The present FDI policy states that if any SBRT wants to trade through e-commerce, they would be required to operate through brick and mortar stores before trading through e-commerce. The Government by approving this proposal is relaxing the said condition by allowing SBRT to operate through e-commerce subject to the opening of brick and mortar stores within 2 years of starting to trade online.

In crux

  • Goods procured are sold in India or exported to be considered as local sourcing.
  • The 5 years cap removed.
  • No incremental value for calculating local sourcing requirement.
  • SBRT can trade through e-commerce prior to having a brick and mortar store.

Digital Media

The present FDI policy is silent on the fast-growing digital media segment. In the print media sector, 26 percent FDI is allowed through government approval route. Similarly, 49 percent FDI is permitted in broadcasting content services through government approval route. With this proposal, it has been decided by the Government to permit 26% FDI under government route for uploading/ streaming of News & Current Affairs through Digital Media, on the lines of print media.

In crux

  • Introduction of the concept of digital media
  • 26% FDI under governmental route is allowed for uploading/ streaming of News & Current Affairs through Digital Media.

The proposed change reflects that the Government is keen on promoting FDI in various sectors. These amendments are meant to liberalize and simplify the FDI policy to provide ease of doing business in the country. These changes will lead to benefits of increased investments, employment and growth.

Source:  https://pib.gov.in/PressReleseDetail.aspx?PRID=1583294


Foreign Director Investment allowed in Limited Liability Partnerships (LLPs), subject to some conditions. Everything that you need to know is listed herein:

Who is eligible to invest in LLP?

A person resident outside India (PROI) or an entity incorporated outside India

Who can’t invest in LLP?

  • Citizen/entity of Pakistan and Bangladesh or
  • SEBI registered Foreign Institutional Investor (FII) or
  • SEBI registered Foreign Venture Capital Investor (FVCI) or
  • SEBI registered Qualified Foreign Investor (QFI) or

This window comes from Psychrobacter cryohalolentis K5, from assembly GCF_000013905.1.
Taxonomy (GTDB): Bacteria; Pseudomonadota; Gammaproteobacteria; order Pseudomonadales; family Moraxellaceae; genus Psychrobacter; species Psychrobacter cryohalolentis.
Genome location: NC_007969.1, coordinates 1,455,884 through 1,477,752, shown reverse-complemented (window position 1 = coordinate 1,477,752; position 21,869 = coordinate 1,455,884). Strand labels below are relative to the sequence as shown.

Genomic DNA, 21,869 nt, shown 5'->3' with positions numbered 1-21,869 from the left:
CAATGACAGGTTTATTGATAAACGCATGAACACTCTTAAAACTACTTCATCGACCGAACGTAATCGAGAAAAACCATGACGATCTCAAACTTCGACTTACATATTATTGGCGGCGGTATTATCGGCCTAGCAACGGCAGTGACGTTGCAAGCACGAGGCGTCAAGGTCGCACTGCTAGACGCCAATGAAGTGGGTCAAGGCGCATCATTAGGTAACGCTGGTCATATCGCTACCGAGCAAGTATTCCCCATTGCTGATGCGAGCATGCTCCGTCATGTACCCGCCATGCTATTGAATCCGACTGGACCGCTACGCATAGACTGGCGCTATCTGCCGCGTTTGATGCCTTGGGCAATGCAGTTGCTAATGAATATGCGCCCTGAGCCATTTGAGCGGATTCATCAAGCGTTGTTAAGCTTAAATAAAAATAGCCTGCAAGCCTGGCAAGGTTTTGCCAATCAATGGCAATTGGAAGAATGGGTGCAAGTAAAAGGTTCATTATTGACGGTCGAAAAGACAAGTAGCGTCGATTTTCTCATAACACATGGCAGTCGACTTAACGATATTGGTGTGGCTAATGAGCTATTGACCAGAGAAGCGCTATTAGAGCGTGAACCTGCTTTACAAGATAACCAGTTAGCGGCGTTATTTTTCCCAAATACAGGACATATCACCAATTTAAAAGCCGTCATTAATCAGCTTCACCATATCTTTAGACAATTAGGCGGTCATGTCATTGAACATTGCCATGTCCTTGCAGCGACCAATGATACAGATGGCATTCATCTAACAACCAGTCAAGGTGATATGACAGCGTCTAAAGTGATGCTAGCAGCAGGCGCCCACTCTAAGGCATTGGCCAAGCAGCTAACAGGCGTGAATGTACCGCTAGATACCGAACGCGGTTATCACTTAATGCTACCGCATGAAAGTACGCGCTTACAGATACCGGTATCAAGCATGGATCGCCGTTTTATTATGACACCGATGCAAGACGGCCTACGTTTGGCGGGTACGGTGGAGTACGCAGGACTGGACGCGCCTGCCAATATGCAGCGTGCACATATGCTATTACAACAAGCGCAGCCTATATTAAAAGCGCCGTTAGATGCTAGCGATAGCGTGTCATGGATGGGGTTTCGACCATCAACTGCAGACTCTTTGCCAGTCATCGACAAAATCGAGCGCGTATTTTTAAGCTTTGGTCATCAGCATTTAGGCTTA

• SEBI registered Foreign Portfolio Investor

What are the eligibility conditions for LLP to accept FDI?

  • All LLPs operating in sector/activities where 100% FDI is allowed under Automatic Route are eligible.
  • All the LLPS engaged in the followings sectors are not allowed to accept FDI:

a) Sectors eligible to accept 100% FDI under automatic route but are subject to FDI-linked performance related conditions

b) Sectors eligible to accept less than 100% FDI under automatic route

c) Sectors eligible to accept FDI under Government Approval route

d) Agricultural/plantation activity & print media

e) Prohibited sectors/activities

What is eligible investment?

  • Amount contributed in the capital of LLP would be an eligible investment.

Note: Investment by way of ‘profit share’ will fall under the category of reinvestment of earnings.

What is the entry route?

  • Any kind (direct or indirect) of FDI in LLP will require prior Government/FIPB approval

Pricing of investment/Transfer?

  • FDI in an LLP shall be at a price more than or equal to the fair price as worked out with any valuation norm which is internationally accepted. A valuation certificate has to be issued by a Chartered Accountant or by a practicing Cost Accountant or by an approved valuer from the panel maintained by the Central Government.
  • Transfer of capital contribution/profit share from resident to non-resident– To  be at a consideration equal to or more than the fair price of capital contribution/profit share of an LLP
  • Transfer of capital contribution/profit share from non- resident to a resident- To be at a consideration which is less than or equal to the fair price of the capital contribution/profit share of an LLP.

What is the mode of payment?

Consideration can only be in cash through either:-

  • Normal banking channels; or
  • Debit to NRE/FCNR(B) account of the person concerned, maintained with an AD Category – I bank.

Reporting of FDI by LLPs?